By now, summer is full-blown, and a fun agenda would be nothing without flesh-eating sea creatures, uninhibited celebration and old Hollywood glam. Thankfully, living in Los Angeles allows us to do all of the above. Not taking advantage would be a shame, because before you know it, the slightly less favorable temperatures of autumn will be upon us yet again.

Killer Waters Double Feature

July 2 @ Egyptian Theatre

No genre during the summer, when the Southern California water is nice and warm, is more fitting than one about deadly sea creatures out for human flesh. The folks at American Cinematheque figured so, hence they are screening a double feature of Jaws and Piranha.

The 1975 thriller Jaws tops many lists of scariest movies of all time and rightfully so. The film is set on a July 4th weekend in a New England beach town, where unsuspecting sunbathers get the surprise of their lives when a hungry great white shark goes on a chomping spree like, well, a shark in a buffet.

“There is something strange in the water in the Lost River Lake,” an eery voice narrates in the trailer of 1978 film Piranhas, “something you can’t see, something you can’t feel, until it’s too late.” That something strange happens to be a school of deadly fish that will strip you to the bone. Three years after the release of Jaws, screenwriter John Sayles and director Joe Dante created another movie to stir up your innermost irrational fear of water you didn’t know you had.

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July 7-July 17 @ Various Venues

Last year’s Outfest opened with Howl, the wonderful little film that starred an exceptionally charming James Franco as Beat poet Allen Ginsberg. Openly homosexual and a major proponent of gay rights, the revolutionary lit icon (I’m referring to Ginsberg here.) boldly proclaimed in a poem, “America, I’m putting my queer shoulder to the wheel.”

The same empowered spirit is behind the film festival, which, in its 29th year still leads in “spotlighting emerging talent, creating community between filmmakers and audiences and offering a world-class forum for stories that reflect and often transform LGBT lives.”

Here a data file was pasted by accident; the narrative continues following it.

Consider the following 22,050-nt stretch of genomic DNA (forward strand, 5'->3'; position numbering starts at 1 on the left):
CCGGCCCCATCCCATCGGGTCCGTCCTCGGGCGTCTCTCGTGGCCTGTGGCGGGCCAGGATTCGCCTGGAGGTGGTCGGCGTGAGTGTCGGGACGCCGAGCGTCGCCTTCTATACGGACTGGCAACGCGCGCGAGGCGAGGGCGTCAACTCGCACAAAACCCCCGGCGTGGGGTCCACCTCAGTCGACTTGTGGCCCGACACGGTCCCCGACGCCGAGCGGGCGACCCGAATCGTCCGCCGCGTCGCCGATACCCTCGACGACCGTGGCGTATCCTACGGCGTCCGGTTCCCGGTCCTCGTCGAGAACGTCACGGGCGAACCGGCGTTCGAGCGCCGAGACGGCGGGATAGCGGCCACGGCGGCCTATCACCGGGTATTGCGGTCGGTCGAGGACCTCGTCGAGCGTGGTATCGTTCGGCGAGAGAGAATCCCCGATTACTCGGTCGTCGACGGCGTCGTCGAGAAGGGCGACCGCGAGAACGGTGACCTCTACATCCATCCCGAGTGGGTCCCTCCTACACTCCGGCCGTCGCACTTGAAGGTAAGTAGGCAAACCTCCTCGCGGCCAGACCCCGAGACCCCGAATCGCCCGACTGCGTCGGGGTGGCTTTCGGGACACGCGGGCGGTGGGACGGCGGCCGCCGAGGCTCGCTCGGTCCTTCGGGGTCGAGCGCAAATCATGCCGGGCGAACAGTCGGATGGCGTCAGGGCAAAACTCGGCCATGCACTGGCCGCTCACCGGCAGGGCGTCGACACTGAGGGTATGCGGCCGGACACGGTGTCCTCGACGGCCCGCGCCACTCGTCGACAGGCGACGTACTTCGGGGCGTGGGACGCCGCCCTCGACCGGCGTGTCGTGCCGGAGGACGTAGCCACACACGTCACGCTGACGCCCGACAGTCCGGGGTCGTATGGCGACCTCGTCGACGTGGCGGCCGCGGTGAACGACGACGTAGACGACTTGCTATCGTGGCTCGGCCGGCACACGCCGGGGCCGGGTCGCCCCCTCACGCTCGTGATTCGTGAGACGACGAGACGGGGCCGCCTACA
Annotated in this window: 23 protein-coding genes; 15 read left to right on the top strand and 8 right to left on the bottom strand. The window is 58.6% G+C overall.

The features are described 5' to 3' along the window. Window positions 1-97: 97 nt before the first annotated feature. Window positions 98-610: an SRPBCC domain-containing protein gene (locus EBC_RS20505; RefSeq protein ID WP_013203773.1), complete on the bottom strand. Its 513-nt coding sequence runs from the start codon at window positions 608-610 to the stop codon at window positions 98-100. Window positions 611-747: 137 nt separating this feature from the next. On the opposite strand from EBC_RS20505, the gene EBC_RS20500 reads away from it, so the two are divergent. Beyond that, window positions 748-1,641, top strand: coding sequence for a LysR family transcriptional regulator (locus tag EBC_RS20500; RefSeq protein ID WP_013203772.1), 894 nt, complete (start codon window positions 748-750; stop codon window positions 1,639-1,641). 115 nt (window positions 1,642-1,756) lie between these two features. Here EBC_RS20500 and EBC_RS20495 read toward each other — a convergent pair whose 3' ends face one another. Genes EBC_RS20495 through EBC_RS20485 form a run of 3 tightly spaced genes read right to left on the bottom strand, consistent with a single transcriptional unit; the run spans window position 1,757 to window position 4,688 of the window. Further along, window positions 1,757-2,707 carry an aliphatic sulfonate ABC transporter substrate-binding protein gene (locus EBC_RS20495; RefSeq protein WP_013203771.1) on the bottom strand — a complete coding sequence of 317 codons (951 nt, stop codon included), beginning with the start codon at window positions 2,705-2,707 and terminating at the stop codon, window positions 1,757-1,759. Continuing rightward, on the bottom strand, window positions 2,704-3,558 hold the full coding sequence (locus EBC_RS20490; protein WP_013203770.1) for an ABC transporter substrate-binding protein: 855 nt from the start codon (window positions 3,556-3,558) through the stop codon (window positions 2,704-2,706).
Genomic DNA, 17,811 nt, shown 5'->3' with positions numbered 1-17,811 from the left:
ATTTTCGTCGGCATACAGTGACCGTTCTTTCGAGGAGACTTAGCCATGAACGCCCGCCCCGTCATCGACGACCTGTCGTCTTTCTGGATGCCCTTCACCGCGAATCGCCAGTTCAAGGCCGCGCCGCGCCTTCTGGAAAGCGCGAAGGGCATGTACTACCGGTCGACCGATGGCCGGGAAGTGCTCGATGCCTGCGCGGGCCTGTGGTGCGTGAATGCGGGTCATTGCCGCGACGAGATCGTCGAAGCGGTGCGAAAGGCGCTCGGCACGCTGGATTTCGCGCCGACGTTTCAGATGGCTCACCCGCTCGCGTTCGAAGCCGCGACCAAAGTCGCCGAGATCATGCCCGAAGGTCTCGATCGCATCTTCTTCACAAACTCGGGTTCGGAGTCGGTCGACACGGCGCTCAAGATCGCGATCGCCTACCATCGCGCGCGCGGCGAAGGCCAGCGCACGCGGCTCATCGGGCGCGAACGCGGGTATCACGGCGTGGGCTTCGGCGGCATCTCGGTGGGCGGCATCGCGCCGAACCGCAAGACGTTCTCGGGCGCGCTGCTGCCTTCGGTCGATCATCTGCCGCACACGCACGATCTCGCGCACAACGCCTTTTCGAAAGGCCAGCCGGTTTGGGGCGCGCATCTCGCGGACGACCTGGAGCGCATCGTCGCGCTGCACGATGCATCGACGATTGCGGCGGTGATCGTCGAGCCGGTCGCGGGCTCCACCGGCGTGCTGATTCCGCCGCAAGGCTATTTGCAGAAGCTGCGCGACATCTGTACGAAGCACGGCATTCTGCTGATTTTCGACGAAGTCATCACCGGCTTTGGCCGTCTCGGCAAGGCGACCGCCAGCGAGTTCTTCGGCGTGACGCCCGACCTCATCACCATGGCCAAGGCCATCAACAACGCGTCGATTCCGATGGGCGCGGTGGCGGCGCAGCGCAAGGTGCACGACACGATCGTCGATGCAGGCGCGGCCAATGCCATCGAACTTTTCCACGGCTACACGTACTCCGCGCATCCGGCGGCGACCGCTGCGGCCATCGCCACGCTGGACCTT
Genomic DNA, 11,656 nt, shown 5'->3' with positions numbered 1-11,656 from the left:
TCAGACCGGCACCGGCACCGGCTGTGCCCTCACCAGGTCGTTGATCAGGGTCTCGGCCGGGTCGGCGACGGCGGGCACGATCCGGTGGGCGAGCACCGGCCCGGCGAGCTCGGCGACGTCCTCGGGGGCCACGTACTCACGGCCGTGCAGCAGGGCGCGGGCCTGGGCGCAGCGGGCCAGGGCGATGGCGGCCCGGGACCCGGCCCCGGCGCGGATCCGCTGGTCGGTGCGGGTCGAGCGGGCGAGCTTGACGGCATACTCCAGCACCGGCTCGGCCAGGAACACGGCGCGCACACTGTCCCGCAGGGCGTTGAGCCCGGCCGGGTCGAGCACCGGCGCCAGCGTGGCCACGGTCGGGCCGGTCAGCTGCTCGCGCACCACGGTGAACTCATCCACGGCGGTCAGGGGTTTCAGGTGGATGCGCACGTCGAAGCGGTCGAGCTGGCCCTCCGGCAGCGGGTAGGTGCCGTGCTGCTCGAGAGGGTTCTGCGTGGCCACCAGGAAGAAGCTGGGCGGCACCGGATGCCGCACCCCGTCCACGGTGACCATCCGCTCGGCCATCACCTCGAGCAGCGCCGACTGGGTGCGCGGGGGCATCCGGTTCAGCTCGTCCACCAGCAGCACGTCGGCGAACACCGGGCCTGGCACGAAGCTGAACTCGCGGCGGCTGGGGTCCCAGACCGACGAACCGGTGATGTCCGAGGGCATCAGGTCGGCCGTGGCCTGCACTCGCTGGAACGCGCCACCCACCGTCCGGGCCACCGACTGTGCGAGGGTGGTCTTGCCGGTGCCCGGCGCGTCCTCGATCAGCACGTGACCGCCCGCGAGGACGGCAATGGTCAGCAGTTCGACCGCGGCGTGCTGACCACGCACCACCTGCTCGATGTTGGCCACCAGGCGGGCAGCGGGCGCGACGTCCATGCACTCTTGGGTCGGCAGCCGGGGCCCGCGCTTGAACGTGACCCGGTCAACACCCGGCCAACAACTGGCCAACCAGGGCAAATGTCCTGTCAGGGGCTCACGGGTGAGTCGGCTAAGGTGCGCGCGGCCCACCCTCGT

Outfest 2011 kicks off with the premiere of Gun Hill Road, a film about an ex-con who returns home to an estranged wife and a teenage son named Michael, now known as Vanessa. The fest promises a fabulous afterparty post-screening in the California Market Center. Other highlights include showings of Codependent Lesbian Space Alien Seeks Same, a comedy catered to men, women and extraterrestrials alike, and Dolly, a movie about the escapades of twin brothers in their pursuit to meet Dolly Parton.

Fenton Bailey and Randy Barbato will be presented the 15th Annual Outfest Achievement Award for their propelling works as part of the LGBT community. The pair, with a background in ’80s punk as a disco pop rock duo, has worked in various projects such as “The Real Ellen Story,” Party Monster, “RuPaul’s Drag Race” and the upcoming documentary Becoming Chaz.

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Egyptian Theatre Historic Tour and Forever Hollywood

July 9 @ Egyptian Theatre

Grauman’s Chinese Theatre may get all the star-studded sparkle and glitz, but its more low key sister, the Egyptian Theatre, may just prove to be the Pippa of historic Hollywood playhouses. Opened in 1922, the Egyptian Theatre screened the very first Hollywood premiere in history.

The American Cinematheque invites you to momentarily leave the world where Netflix reigns supreme and be transported back in time to experience “Old Hollywood.” The historic tour leads you through vintage dressing rooms, singer’s boxes and the projection booth, all of which will surely inspire wistful nostalgia for the cinema-going joys of the olden days.

Conclude your journey by seeing the movie Forever Hollywood, which includes a narration by Sharon Stone and exclusive interviews with iconic greats such as Clint Eastwood, Quentin Tarantino, Shirley MacLaine and Steven Spielberg. The 35mm movie also features clips from American films throughout the history of the industry and footages and home movies of the stars.

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